Ten thousand miners downed tools on Tuesday to honour the five employees who died in a Gold Fields shaft on 30 June. An investigation into the cause of the deaths is ongoing, but an employee who survived the disaster by the skin of his teeth says he already knows what he needs to: the risks aren’t worth the pay. By GREG NICOLSON.
After the memorial service at the Carletonville mine, Zomwabewe Ntsime laughs at a question I ask. The 52-year-old was recently released from hospital and is in the red colours of the National Union of Mineworkers. He’s been with Gold Fields since 1983, serving almost 30 years as a rigger before becoming a safety officer in October 2011.
“When you were down there on 30 June, were you scared you were going to die?” I ask. He laughs along with his union representative Khululekile Alfred.
“When we are going underground we are not scared of anything because we know it’s a place whereby we are working. We are not scared of anything,” explains Alfred.
But on the evening of 30 June, five miners died in a Driefontein shaft after a fire started on the line. As safety officer, Ntsime was one of the first on the scene.
He received a phone call from almost three kilometers underground telling him there was a problem at level 39, where workers had been doing overtime mudloading. The fumes were affecting those inside the mine, he was told. “When I asked him what was happening he told me that the people are falling there, they’re dying inside,” he explains.
He phoned the control room and was told to check it out.
Passing the boiler shop, Ntsime picked up a lamp that could read fume levels. It indicated there were dangerous gases inside. “What I did, I opened the pipes, the compressed air pipes. I opened this pipe. There was no air. I also opened another valve of water. I saw that there is no water there. I went inside.”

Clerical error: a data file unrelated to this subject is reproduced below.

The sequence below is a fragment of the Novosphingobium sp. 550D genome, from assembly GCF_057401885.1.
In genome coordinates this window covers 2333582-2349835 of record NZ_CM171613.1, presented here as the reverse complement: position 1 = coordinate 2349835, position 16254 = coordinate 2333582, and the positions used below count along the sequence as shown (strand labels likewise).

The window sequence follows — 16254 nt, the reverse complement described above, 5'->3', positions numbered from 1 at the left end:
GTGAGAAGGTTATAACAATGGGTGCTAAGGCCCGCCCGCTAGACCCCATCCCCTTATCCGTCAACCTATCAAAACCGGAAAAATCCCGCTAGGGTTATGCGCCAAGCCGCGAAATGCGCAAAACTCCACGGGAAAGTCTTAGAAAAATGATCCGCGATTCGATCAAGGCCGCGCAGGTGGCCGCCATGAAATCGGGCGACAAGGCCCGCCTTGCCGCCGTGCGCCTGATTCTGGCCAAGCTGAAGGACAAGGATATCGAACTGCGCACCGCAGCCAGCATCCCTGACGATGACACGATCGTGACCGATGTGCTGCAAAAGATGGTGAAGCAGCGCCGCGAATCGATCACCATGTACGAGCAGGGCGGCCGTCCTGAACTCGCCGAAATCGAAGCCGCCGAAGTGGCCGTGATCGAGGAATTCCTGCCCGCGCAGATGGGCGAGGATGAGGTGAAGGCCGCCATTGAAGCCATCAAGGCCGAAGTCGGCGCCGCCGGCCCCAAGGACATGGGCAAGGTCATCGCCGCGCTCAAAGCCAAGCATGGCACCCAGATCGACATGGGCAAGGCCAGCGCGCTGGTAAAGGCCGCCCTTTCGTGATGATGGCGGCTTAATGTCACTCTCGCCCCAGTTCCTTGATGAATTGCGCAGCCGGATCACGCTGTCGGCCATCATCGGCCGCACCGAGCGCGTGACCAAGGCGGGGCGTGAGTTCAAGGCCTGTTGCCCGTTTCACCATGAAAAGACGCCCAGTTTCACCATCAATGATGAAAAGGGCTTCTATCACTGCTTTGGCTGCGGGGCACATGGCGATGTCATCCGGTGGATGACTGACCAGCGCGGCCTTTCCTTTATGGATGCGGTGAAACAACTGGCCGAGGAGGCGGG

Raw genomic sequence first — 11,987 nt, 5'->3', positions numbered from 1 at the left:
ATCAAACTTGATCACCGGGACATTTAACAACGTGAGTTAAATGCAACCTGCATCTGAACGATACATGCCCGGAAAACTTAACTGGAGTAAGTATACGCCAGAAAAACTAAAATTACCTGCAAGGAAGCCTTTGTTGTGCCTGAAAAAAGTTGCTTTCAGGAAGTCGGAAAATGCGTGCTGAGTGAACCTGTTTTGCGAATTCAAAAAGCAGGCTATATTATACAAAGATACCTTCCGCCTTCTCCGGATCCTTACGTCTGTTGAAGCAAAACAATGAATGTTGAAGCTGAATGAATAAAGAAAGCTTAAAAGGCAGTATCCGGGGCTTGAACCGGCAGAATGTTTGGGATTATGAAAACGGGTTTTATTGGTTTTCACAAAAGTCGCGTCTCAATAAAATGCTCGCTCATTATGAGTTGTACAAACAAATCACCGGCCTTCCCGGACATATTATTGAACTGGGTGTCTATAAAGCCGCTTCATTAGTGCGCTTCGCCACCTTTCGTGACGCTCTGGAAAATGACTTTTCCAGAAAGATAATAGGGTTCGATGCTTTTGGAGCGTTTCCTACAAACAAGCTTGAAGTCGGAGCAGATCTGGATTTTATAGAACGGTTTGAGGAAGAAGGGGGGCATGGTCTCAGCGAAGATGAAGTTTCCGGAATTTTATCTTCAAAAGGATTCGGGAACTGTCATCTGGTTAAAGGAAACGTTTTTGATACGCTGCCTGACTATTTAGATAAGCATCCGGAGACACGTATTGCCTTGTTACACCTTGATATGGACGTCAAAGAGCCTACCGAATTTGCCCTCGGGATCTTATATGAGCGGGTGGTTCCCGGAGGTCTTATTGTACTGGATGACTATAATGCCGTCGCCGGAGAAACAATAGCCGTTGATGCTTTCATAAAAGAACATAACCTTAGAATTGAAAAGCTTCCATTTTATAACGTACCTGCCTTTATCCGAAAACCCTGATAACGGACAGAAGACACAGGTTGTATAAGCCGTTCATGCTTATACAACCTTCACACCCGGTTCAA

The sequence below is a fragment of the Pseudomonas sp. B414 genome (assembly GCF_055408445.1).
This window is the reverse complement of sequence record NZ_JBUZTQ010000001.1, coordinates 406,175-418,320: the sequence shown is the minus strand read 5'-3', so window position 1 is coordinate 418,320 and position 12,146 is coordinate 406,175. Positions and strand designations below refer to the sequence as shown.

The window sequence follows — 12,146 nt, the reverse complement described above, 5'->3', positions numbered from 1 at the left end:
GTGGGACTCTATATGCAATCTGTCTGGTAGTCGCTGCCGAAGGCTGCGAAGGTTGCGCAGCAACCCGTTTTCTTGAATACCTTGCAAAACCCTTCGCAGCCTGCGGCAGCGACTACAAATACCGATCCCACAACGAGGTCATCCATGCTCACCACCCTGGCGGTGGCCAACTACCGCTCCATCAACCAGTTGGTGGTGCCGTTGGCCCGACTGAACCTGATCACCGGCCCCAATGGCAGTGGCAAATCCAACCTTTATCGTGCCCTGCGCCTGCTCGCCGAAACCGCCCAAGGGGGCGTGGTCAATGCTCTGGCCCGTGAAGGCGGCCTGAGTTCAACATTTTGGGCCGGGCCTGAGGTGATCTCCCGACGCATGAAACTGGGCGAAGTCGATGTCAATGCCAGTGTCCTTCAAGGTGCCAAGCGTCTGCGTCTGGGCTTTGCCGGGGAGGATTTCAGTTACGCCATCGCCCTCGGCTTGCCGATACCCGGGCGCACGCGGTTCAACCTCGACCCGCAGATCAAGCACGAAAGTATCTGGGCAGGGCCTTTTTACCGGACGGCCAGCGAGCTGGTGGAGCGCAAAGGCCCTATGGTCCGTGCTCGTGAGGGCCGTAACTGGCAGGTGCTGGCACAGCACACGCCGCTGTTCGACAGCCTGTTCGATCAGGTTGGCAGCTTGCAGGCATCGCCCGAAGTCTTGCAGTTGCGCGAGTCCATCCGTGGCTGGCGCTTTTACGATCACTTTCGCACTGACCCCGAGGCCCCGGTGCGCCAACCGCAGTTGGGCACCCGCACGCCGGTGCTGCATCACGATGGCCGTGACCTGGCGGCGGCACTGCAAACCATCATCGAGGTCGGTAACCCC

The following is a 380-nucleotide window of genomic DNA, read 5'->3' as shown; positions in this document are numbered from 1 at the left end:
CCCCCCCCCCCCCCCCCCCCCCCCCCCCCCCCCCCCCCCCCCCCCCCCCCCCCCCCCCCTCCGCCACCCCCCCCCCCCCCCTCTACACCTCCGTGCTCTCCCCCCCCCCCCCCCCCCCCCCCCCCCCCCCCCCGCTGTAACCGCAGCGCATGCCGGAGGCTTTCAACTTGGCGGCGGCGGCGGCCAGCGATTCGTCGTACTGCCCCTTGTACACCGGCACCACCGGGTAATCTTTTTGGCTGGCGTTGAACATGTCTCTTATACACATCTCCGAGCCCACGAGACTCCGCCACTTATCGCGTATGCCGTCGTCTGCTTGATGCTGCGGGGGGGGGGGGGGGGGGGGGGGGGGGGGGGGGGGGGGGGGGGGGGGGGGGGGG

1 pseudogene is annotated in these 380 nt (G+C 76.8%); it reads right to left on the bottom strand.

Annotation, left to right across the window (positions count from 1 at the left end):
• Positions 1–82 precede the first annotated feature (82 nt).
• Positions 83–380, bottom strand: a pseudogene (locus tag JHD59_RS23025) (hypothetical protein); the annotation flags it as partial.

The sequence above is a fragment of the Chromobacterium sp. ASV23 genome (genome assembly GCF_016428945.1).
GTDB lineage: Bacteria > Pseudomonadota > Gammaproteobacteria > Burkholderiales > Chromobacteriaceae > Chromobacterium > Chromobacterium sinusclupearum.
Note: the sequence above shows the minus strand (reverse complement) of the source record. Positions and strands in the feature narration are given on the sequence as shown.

When he reached level 39, he realised the problem was below. Again he tried to open the air compressor and water valves so that miners inside would have ventilation. He left the valves open and, on instructions from the control room, went down to the affected area.
He descended the steps and eventually saw workers waiting for him. They were just outside the path to the mining area, where he’d heard others were dying. He phoned again to the control room. It was hot and he requested that they ensure the water and air remained on.
He put on his rescue pack so he could breathe, and went to those in danger.
A man was lying in the mud, near where the excavated earth was deposited. “He breathed this mud. I tried to turn him in order to help him not to breathe the mud. But I saw this guy had passed. When I saw him, the way he breathed, I saw he’d passed. But I tried to help him.
“But what happened was this thing started to [affect] me now. I went back to the working area where the guys were staying to get that air… I tried to talk to them and say, ‘Let us go and get the guy who [it] seems is going to pass and [see] if we can help him. Maybe he’s going to survive.’ They refused. I went inside again.”